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Wacky change points in the All-Star game

- July 16, 2008

Now that we’re writing about baseball . . . what do you think of Phil Price’s observation about All-Star games from 1965 to the present (with N indicating National League wins and A indicating American League wins):

NNNNNNNNNNNNNNNNNNANNANAAAAAANNNAAAAATAAAAAA

The “T” indicates a tie (in 2002): unlike regular games, there is no requirement that the All-Star Game continue until somebody wins, and pitchers are reluctant to pitch too many innings and potentially hurt themselves.

I was born into an era in which the National League won every game. Now, the American League wins (or, at least, doesn’t lose) every game. This is happening in a sport where even bad teams beat good teams occasionally, so it’s really mystifying. It would be possible to explain a small edge for one league or the other, that persists for a few years — the league with the best pitcher will have an advantage, for example, and that pitcher can play year after year — but these effects can’t come close to explaining the long runs in favor of one team or another. Predicting next year’s winner to be the same as this year’s winner would have correctly predicted 80% of the games in my lifetime…and that’s if we pretend the National League won the tie game in 2002. (If we pretend the American League won it, it’s 84%).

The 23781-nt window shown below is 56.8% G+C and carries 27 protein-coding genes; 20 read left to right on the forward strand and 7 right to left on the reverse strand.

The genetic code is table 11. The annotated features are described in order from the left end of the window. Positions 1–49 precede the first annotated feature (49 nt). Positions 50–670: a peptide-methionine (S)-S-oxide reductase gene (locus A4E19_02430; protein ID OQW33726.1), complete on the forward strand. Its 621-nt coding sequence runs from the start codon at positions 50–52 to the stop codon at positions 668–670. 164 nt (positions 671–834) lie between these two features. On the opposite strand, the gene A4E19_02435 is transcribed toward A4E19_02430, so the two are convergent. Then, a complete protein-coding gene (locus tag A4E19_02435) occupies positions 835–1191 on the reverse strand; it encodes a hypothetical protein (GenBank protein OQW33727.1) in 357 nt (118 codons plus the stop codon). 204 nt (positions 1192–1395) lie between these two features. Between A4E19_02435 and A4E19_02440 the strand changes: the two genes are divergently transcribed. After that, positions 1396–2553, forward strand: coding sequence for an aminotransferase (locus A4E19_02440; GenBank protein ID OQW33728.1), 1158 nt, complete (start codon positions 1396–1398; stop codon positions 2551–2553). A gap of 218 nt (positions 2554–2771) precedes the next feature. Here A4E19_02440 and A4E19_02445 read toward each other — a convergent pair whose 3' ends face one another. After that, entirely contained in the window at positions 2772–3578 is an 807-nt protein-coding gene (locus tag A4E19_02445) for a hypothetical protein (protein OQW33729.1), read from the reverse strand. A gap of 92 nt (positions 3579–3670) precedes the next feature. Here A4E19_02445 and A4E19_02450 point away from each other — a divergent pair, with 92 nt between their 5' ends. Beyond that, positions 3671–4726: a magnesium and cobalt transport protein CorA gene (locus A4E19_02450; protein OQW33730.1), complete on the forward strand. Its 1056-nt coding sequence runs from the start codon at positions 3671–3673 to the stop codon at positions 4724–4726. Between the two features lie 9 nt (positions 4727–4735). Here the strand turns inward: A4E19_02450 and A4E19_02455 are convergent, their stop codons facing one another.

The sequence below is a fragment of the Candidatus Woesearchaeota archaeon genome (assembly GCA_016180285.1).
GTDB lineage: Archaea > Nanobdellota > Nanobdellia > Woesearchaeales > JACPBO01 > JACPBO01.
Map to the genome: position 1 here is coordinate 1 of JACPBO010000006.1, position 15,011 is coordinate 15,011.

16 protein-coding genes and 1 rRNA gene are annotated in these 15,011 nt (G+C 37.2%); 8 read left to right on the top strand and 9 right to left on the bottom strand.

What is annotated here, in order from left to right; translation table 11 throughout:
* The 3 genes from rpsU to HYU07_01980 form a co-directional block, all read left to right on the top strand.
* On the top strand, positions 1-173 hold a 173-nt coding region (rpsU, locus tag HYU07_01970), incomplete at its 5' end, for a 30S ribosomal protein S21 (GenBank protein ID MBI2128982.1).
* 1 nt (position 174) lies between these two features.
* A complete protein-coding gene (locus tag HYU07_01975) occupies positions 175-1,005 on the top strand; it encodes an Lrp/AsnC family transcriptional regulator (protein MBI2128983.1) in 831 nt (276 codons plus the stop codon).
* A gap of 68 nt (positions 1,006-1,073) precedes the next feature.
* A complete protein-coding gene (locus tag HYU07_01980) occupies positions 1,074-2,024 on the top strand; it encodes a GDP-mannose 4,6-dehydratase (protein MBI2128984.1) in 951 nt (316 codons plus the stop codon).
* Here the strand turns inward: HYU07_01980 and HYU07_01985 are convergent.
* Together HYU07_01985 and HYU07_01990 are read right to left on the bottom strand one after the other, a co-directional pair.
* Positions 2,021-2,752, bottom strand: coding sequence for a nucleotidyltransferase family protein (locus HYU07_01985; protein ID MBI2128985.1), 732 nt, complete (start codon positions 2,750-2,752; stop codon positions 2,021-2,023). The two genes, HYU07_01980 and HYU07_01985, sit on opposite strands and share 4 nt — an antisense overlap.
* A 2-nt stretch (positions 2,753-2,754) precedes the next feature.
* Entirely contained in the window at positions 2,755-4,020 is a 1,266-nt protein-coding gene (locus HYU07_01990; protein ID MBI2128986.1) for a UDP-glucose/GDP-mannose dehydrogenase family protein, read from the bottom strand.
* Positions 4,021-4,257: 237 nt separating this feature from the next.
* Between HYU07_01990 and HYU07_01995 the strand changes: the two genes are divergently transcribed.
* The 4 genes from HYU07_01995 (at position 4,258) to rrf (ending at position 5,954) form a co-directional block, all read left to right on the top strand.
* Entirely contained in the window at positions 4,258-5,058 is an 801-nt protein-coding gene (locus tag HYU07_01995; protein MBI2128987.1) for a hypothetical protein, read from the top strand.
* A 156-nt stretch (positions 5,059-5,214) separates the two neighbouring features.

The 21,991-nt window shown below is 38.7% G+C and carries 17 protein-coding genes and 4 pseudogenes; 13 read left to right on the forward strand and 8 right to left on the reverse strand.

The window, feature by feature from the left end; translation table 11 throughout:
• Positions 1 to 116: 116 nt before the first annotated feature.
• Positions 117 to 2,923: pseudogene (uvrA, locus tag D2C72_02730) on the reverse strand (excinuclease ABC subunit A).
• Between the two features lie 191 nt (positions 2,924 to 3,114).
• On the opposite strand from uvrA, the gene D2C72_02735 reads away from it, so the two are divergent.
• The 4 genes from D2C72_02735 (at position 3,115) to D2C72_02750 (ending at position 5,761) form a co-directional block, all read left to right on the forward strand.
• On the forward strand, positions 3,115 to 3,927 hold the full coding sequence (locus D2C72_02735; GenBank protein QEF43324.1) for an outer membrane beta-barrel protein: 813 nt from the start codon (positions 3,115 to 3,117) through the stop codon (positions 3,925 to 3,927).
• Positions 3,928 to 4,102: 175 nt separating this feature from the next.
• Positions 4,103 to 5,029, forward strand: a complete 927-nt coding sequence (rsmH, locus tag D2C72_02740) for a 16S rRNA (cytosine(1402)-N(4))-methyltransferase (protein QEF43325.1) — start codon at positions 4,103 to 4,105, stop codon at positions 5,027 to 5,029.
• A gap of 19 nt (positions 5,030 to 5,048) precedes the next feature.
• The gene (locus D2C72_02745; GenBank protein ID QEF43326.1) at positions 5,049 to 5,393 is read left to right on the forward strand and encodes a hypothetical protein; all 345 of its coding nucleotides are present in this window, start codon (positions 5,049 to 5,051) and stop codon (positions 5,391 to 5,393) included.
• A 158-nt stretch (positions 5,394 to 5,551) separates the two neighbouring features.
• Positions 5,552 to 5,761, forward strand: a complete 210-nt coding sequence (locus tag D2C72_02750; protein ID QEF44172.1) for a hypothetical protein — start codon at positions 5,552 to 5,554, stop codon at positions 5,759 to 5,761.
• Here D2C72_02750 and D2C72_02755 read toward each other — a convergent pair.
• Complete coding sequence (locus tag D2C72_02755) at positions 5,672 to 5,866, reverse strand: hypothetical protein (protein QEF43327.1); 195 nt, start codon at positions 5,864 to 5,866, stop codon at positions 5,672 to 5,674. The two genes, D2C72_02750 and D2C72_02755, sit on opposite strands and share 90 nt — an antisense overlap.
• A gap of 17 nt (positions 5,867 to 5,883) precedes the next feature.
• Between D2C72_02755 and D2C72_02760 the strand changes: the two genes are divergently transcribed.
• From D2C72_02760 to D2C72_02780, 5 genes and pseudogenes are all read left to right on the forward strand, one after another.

What would be a reasonable statistical model for baseball All-Star games, and why isn’t it something close to coin flips?

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